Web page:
¶4 The court decided instead to take judicial notice that Penn Park is a state, county, city, village or town park, and to deny Harvey’s motion for a directed verdict. On the record, the court took judicial notice that Penn Park is “a city park located in the City of Madison.” The jury found Harvey guilty of possession of cocaine with intent to deliver, and further found that the offense was committed “within 1000 feet of Penn Park, a park.” He appeals the judgment of conviction, seeking only “an order vacating the penalty enhancement.”
¶5 Harvey claims the trial court erred in taking judicial notice that Penn Park is a city park. He argues that the State did not prove that Penn Park was a park within the meaning of Wis. Stat. § 961.49 (1999-2000), which provides in relevant part as follows:
(1) If any person violates … [controlled substance statutes] by possessing with intent to deliver or distribute, cocaine … and the … possession takes place under any of the following circumstances, the maximum term of imprisonment prescribed by law for that crime may be increased by 5 years:
(b) While the person is in or on or otherwise within 1000 feet of any of the following:
1. A state, county, city, village or town park.
The State responds that the trial court’s actions properly conformed to statutory requirements for taking judicial notice. We agree.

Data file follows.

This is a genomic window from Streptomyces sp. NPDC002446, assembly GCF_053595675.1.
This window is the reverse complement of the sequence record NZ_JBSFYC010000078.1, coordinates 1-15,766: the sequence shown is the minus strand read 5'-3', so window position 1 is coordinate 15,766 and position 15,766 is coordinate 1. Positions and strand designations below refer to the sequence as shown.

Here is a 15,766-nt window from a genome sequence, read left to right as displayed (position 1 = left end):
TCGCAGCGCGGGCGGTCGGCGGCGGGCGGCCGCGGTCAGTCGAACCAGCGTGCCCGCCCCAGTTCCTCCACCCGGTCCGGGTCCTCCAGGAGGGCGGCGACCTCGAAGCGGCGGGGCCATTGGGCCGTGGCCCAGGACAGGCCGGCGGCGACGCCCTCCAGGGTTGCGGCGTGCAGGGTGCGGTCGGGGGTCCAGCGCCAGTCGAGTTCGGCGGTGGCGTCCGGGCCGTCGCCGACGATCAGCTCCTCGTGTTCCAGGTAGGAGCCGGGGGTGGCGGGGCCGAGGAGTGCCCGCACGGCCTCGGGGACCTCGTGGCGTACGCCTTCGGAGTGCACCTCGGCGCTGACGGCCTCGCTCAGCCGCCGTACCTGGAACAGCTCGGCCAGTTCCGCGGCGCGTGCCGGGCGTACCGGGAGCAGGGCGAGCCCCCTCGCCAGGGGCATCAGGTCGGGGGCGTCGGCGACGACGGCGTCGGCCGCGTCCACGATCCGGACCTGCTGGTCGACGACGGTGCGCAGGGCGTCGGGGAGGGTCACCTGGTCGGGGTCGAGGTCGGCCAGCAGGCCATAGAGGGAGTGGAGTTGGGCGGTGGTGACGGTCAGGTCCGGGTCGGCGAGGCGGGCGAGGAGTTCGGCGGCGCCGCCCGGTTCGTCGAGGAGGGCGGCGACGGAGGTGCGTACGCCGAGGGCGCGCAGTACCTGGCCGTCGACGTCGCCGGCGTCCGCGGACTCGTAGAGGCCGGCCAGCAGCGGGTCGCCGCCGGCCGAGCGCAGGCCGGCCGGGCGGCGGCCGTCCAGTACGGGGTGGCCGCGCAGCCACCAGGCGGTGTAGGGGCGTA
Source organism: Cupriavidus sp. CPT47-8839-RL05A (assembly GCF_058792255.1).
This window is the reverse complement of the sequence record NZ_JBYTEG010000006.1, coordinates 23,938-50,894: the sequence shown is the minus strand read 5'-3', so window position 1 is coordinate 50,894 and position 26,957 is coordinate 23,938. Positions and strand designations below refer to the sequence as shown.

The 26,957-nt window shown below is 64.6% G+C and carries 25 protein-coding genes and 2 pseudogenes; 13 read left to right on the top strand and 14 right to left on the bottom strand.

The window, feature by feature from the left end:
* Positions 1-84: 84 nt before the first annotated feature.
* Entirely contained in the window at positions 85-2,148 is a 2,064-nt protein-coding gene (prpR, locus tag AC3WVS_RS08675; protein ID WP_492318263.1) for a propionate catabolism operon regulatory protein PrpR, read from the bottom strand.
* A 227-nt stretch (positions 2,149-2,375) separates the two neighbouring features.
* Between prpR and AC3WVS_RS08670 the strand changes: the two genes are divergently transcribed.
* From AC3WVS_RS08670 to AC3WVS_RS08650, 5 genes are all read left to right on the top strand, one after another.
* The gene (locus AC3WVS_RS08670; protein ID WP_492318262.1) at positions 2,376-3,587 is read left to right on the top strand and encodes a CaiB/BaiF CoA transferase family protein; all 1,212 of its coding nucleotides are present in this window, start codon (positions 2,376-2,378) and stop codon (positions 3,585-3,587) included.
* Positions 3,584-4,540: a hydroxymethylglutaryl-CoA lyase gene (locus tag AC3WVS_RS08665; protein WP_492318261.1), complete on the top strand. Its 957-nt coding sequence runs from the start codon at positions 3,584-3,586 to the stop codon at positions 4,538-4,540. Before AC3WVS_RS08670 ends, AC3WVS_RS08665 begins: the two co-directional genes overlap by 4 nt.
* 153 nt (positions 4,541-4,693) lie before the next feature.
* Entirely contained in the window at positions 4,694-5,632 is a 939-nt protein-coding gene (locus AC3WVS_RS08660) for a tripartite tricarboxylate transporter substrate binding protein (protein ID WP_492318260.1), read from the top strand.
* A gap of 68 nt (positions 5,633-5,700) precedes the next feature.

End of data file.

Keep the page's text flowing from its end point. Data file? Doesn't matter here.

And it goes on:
¶6 Wisconsin Stat. § 902.01 governs judicial notice and provides as follows:
902.01 Judicial notice of adjudicative facts.
(1) Scope. This section governs only judicial notice of adjudicative facts.
(2) Kinds of facts. A judicially noticed fact must be one not subject to reasonable dispute in that it is any of the following:
(a) A fact generally known within the territorial jurisdiction of the trial court.
(b) A fact capable of accurate and ready determination by resort to sources whose accuracy cannot reasonably be questioned.
(3) When discretionary. A judge or court may take judicial notice, whether requested or not.
(4) When mandatory. A judge or court shall take judicial notice if requested by a party and supplied with the necessary information.
(5) Opportunity to be heard. A party is entitled upon timely request to an opportunity to be heard as to the propriety of taking judicial notice and the tenor of the matter noticed. In the absence of prior notification, the request may be made after judicial notice has been taken.
(6) Time of taking notice. Judicial notice may be taken at any stage of the proceeding.
(7) Instructing jury. The judge shall instruct the jury to accept as established any facts judicially noticed.